“To overcome GPS signal compromises when backing into the indoor crusher station, EACON utilises fusion localisation technology, V2X communication and path sharing with advanced algorithms for accurate and efficient truck manoeuvring.

“Our trucks feature LiDAR, radar, V2X and algorithms to identify obstacles including manned trucks. Autonomous trucks equipped with onboard decision-making capabilities can autonomously decide whether to brake and stop or pass, thereby reducing reliance on operational controllers and networks.

“EACON’s battery-electric haul fleet has been safely operated at Fushan for more than 200 days, with the safety improvement mainly attributable to the reduction of on-site personnel, enhanced environment perception capacity, and improved onboard decision-making ability.”

Fushan is a major aggregate quarry with material movement in the order of 18 million tons per annum. While the autonomous trucks can basically work around the clock, local regulations restrict operations to 16 hours a day. Demand and aggregate price pressures have also dampened output in 2023.

With approval for a new pit awaited, EACON’s focus is on improvement of the existing auto-fleet performance in the context of what remains a challenging environment.

“There are two aspects we are improving at the moment,” Hui says.

“We are working on simplifying our management system-operator interface to shorten the training and practicing time required for new operation controllers.

“We are also collaborating with the quarry owner to enhance the management of manned vehicles entering autonomous operation zones.

“Occasionally, external vehicles entering the site cause self-driving trucks to brake sharply, leading to safety risks and increased energy consumption.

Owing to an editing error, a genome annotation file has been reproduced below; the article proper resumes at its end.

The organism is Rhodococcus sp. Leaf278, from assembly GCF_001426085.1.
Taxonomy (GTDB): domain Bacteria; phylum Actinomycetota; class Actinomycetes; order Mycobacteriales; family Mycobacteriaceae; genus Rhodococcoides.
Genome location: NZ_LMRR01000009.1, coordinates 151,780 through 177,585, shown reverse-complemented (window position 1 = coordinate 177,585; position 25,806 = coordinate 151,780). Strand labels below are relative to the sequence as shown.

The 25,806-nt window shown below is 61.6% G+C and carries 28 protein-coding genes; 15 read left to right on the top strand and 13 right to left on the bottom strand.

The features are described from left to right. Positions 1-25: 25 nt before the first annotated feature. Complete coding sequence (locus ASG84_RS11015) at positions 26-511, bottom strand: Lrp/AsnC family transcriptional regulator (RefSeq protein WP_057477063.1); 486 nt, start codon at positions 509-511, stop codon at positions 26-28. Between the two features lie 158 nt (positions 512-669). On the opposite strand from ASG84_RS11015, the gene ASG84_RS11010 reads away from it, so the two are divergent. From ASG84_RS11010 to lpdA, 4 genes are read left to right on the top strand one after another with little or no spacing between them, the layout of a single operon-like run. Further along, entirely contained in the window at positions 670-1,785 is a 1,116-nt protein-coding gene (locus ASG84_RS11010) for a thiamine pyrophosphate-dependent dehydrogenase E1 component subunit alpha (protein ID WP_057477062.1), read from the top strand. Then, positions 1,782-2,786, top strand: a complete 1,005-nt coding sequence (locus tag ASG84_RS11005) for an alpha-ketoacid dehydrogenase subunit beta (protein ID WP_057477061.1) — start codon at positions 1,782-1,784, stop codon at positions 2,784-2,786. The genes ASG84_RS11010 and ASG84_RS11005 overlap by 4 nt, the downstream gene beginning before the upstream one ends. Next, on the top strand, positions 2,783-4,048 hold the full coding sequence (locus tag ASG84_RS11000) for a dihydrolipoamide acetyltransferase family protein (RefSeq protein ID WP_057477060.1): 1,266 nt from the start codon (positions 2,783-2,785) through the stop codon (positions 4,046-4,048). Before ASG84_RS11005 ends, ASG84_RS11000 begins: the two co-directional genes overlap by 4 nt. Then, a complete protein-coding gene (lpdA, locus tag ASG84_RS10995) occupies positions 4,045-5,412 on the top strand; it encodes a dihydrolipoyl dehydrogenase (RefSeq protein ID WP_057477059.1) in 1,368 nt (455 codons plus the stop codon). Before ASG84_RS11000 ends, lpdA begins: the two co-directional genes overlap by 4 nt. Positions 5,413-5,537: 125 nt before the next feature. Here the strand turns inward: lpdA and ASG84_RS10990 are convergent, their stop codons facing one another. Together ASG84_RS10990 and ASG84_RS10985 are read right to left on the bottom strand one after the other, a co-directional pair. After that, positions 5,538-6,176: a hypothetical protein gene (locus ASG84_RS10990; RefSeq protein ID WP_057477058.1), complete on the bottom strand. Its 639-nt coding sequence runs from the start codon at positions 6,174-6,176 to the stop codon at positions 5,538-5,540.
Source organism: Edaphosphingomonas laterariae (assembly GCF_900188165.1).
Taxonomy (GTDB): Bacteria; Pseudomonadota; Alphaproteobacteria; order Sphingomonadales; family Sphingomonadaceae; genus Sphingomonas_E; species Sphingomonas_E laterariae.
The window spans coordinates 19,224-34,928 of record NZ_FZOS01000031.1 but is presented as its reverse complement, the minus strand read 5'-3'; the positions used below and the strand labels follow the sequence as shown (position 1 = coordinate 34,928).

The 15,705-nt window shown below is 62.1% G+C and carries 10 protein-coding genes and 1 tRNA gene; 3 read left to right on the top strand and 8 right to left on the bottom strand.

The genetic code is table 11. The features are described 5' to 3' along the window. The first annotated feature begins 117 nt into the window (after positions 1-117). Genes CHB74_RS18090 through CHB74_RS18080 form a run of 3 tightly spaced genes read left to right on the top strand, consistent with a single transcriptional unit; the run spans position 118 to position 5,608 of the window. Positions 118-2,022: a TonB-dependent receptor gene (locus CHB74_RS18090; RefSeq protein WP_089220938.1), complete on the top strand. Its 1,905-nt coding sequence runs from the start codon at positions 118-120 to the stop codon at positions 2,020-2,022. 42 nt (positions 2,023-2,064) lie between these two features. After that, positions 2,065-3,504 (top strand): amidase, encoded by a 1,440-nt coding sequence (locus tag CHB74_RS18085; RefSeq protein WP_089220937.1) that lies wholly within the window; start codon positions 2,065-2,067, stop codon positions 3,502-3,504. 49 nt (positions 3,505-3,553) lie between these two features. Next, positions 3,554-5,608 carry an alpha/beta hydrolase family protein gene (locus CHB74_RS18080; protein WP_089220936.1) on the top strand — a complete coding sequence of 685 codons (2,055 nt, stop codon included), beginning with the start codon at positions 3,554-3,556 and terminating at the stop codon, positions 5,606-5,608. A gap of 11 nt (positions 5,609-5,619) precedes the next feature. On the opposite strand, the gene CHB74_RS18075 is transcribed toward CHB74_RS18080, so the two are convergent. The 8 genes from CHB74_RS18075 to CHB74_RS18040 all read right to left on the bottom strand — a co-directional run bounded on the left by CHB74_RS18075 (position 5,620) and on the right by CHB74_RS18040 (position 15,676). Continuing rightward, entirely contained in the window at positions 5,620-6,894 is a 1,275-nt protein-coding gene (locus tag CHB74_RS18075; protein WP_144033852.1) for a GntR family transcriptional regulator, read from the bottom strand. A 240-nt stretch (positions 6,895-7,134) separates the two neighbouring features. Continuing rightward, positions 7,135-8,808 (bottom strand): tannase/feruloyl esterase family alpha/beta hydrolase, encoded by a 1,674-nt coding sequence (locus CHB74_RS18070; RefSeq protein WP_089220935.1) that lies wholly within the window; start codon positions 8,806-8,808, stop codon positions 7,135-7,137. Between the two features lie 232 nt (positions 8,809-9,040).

“The other contractor trucks can’t share their location with our autonomous trucks and the control centre. To ensure safety, we have enhanced onboard perception and prediction abilities specific to the quarry scenarios. This project has improved our AHS and the improved technology based on it has been applied to other truck models and projects.

“Our operations team is also in talks with partners to effectively manage these manned vehicles. We have proposed the installation of Collaboration Systems on all manned vehicles as part of our effort to improve the whole operation.”

Jin says sales of pure electric mining trucks, generally with 60-70 tons payload rating, have been rising in China over the past four years.

“The inherent stability and maturity of the base truck have undergone extensive validation,” he says.

“The specific downhill work scenarios at Fushan are highly suitable for the efficient regenerative capability provided by battery-electric trucks. Under these conditions, the EY60 – an autonomous driving vehicle produced through collaboration between EACON and a leading vehicle manufacturer – only requires charging once a day.

“Emission reduction is also a significant driving factor.

“China has joined the Paris Agreement, committing to goals of emission reduction.

“All industries are striving in this direction, and the mining sector is eager to attempt pioneering projects to set exemplary standards.”

Hui sees the success to date at Fushan opening many new doors for EACON, starting with an even bigger quarry in south-west China, where the company is aiming to introduce an autonomous-electric truck fleet in 2024.

“The project will bring new challenges for EACON, notably due to the region’s frequent poor weather conditions,” he says.

“Fushan is located in northern China, where rainy and foggy days are rare, and during these days the quarry usually halts all operations.

“However, in south-west China, there are many such days throughout the year.

“Therefore, the quarry must operate continuously despite adverse weather. The frequent wet and slippery road surfaces, as well as high humidity and low visibility, pose challenges to the safety and reliability of vehicles, especially in obstacle recognition and vehicle control.

“We believe overcoming these challenges will pave the way for expanding our AHS into more quarries in China and the world.”